This week, database giant Oracle made some minor concessions to EU regulators that appear to have cleared the way for the company to purchase Sun Microsystems for $7.4 billion. At issue was Sun's ownership of the open-source MySQL database, which regulators feared would suffer under Oracle's tutelage.

Oracle told the EU that it would invest heavily in MySQL and would, in fact, spend more in the next three years improving it than Sun did in the previous three. It also pledged to ensure that MySQL works with third-party storage engines and to keep a hands-off approach with MySQL customers and not try to coerce them into buying support services, as is often the case with Oracle's high-end database customers.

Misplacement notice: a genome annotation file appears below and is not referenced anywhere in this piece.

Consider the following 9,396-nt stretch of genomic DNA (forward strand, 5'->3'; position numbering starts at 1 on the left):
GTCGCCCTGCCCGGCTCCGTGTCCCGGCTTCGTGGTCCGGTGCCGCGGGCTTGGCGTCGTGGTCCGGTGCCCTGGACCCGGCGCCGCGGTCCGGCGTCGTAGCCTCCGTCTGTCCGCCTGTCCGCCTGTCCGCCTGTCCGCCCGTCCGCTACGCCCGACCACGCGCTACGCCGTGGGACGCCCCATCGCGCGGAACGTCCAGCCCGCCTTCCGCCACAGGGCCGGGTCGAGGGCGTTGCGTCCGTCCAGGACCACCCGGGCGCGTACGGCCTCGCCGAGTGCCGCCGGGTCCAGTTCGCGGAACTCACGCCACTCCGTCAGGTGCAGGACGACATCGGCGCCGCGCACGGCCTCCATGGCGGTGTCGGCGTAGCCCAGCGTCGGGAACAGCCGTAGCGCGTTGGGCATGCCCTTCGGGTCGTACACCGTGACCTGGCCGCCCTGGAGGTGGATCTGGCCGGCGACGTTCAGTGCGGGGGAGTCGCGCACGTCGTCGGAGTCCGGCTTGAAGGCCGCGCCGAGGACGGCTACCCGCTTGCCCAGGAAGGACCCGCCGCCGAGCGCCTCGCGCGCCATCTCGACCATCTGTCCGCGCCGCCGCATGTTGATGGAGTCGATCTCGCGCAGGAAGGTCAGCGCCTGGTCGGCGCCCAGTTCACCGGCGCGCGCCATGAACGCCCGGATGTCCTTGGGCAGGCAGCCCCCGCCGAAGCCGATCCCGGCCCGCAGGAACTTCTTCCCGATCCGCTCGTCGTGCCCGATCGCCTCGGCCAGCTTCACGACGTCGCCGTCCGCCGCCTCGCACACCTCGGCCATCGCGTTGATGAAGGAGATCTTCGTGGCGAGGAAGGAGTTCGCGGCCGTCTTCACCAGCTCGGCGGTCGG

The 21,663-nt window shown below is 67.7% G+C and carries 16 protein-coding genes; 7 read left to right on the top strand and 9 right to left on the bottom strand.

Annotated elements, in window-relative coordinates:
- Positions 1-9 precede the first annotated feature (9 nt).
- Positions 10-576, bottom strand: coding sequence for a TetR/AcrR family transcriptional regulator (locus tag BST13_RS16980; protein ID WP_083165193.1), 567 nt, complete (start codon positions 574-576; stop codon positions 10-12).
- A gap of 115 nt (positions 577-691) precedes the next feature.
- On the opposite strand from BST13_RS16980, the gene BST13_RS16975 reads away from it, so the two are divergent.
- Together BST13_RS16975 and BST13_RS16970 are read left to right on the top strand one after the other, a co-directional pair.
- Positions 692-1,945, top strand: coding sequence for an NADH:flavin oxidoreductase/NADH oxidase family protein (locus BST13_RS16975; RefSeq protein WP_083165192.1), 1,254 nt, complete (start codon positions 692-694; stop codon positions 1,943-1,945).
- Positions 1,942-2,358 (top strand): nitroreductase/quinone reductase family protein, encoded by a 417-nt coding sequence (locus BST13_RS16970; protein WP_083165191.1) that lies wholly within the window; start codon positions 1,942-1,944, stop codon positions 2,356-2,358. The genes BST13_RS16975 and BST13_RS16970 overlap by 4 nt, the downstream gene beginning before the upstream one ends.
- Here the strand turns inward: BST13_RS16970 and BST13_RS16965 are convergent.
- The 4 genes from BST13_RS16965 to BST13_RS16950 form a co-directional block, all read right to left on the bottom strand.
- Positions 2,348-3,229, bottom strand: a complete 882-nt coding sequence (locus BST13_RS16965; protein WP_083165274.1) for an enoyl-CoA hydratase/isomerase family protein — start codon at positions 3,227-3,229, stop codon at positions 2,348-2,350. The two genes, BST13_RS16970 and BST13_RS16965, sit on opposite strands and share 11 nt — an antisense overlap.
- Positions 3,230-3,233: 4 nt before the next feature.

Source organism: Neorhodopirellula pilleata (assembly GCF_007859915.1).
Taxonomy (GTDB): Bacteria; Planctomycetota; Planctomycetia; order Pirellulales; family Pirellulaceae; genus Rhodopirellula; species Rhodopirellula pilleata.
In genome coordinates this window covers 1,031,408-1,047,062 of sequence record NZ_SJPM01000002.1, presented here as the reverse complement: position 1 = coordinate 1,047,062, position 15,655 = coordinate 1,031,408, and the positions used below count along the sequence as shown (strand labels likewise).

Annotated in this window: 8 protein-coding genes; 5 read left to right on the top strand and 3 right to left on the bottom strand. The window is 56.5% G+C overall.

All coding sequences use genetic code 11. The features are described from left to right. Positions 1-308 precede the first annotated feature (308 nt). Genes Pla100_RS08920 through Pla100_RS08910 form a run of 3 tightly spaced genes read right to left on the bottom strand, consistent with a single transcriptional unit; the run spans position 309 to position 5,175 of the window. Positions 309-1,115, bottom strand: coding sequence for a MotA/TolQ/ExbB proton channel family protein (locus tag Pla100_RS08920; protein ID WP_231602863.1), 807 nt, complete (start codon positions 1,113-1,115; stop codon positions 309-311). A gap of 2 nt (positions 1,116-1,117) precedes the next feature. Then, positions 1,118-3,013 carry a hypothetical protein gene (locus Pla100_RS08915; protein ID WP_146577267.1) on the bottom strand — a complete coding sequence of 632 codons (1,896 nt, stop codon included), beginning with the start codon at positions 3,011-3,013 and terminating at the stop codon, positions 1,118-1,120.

The EU said that it has had "constructive discussions" with Oracle about MySQL and these concessions represent "an important new element" in its review of the Oracle/Sun deal. Outgoing competition commissioner Neelie Kroes said she is now "optimistic" that the European Commission will approve the Sun purchase by the end of January 2010. The deal has already been approved by US regulators